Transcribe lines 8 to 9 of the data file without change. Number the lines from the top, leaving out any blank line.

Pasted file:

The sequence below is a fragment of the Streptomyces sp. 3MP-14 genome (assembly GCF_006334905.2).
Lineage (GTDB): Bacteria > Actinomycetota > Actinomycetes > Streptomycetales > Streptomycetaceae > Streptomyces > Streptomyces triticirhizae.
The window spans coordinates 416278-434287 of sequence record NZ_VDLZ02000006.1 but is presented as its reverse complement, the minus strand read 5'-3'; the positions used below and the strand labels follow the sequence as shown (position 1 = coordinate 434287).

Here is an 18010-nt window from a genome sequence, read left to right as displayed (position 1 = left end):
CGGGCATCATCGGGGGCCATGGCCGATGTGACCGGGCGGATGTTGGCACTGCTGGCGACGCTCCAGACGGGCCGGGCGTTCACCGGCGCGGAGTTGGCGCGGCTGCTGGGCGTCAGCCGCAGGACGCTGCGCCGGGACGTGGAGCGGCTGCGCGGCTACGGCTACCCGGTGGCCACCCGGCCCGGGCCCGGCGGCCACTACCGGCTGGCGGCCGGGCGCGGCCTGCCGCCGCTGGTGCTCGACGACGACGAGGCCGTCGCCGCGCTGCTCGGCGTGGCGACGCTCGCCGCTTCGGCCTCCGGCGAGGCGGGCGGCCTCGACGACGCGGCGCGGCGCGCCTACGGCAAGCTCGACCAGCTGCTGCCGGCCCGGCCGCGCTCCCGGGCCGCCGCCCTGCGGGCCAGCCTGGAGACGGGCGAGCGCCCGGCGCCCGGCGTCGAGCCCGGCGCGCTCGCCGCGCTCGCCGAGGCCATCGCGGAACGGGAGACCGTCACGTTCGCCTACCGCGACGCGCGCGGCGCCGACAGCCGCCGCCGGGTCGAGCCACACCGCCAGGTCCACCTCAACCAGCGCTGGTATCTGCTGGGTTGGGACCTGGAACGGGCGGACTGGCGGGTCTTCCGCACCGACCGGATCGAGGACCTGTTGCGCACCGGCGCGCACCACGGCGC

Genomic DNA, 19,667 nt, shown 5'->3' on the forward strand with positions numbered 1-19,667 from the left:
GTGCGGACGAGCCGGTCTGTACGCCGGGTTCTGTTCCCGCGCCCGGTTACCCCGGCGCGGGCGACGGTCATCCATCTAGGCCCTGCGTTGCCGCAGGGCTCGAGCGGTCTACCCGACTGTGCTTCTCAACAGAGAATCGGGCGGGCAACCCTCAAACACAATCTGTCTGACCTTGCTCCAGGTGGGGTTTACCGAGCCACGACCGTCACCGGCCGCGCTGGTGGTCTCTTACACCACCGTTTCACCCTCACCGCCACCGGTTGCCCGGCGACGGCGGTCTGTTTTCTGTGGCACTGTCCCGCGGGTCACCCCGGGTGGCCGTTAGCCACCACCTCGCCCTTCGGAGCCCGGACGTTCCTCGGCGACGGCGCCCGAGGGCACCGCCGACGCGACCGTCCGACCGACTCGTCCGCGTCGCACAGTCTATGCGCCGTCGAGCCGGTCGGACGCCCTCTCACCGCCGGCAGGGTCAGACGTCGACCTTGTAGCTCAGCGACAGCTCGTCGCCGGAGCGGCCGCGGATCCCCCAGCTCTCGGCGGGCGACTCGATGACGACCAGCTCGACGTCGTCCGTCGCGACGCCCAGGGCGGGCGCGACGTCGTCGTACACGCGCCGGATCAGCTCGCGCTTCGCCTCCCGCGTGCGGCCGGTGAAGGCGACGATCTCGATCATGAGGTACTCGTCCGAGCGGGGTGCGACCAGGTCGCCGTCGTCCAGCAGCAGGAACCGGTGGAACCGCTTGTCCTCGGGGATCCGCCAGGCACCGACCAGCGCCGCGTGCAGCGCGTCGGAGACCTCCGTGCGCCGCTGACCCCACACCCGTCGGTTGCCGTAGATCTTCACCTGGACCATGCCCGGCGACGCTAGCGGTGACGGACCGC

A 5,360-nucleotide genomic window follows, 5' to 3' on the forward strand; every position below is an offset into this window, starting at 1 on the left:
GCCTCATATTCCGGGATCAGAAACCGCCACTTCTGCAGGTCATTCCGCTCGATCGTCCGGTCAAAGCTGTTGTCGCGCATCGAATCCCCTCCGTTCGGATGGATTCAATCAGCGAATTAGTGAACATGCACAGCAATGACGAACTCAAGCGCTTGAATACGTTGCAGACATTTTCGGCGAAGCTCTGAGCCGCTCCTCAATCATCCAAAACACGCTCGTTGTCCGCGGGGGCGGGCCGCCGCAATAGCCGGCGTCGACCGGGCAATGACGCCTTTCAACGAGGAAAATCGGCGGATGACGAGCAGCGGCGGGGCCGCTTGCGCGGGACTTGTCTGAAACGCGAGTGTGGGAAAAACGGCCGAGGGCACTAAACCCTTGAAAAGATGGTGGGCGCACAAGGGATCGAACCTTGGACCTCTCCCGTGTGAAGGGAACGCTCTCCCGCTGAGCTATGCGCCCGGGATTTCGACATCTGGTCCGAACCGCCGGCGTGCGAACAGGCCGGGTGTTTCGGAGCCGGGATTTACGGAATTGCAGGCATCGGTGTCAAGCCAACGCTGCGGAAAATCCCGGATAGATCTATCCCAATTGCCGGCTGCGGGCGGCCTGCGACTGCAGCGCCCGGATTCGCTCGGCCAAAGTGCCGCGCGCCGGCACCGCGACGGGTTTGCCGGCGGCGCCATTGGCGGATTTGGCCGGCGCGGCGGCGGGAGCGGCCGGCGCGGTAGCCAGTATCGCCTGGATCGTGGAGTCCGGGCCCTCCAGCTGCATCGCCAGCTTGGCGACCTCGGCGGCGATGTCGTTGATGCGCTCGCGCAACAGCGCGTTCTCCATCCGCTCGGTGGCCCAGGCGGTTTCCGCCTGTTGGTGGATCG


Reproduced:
A 5,360-nucleotide genomic window follows, 5' to 3' on the forward strand; every position below is an offset into this window, starting at 1 on the left:
GCCTCATATTCCGGGATCAGAAACCGCCACTTCTGCAGGTCATTCCGCTCGATCGTCCGGTCAAAGCTGTTGTCGCGCATCGAATCCCCTCCGTTCGGATGGATTCAATCAGCGAATTAGTGAACATGCACAGCAATGACGAACTCAAGCGCTTGAATACGTTGCAGACATTTTCGGCGAAGCTCTGAGCCGCTCCTCAATCATCCAAAACACGCTCGTTGTCCGCGGGGGCGGGCCGCCGCAATAGCCGGCGTCGACCGGGCAATGACGCCTTTCAACGAGGAAAATCGGCGGATGACGAGCAGCGGCGGGGCCGCTTGCGCGGGACTTGTCTGAAACGCGAGTGTGGGAAAAACGGCCGAGGGCACTAAACCCTTGAAAAGATGGTGGGCGCACAAGGGATCGAACCTTGGACCTCTCCCGTGTGAAGGGAACGCTCTCCCGCTGAGCTATGCGCCCGGGATTTCGACATCTGGTCCGAACCGCCGGCGTGCGAACAGGCCGGGTGTTTCGGAGCCGGGATTTACGGAATTGCAGGCATCGGTGTCAAGCCAACGCTGCGGAAAATCCCGGATAGATCTATCCCAATTGCCGGCTGCGGGCGGCCTGCGACTGCAGCGCCCGGATTCGCTCGGCCAAAGTGCCGCGCGCCGGCACCGCGACGGGTTTGCCGGCGGCGCCATTGGCGGATTTGGCCGGCGCGGCGGCGGGAGCGGCCGGCGCGGTAGCCAGTATCGCCTGGATCGTGGAGTCCGGGCCCTCCAGCTGCATCGCCAGCTTGGCGACCTCGGCGGCGATGTCGTTGATGCGCTCGCGCAACAGCGCGTTCTCCATCCGCTCGGTGGCCCAGGCGGTTTCCGCCTGTTGGTGGATCG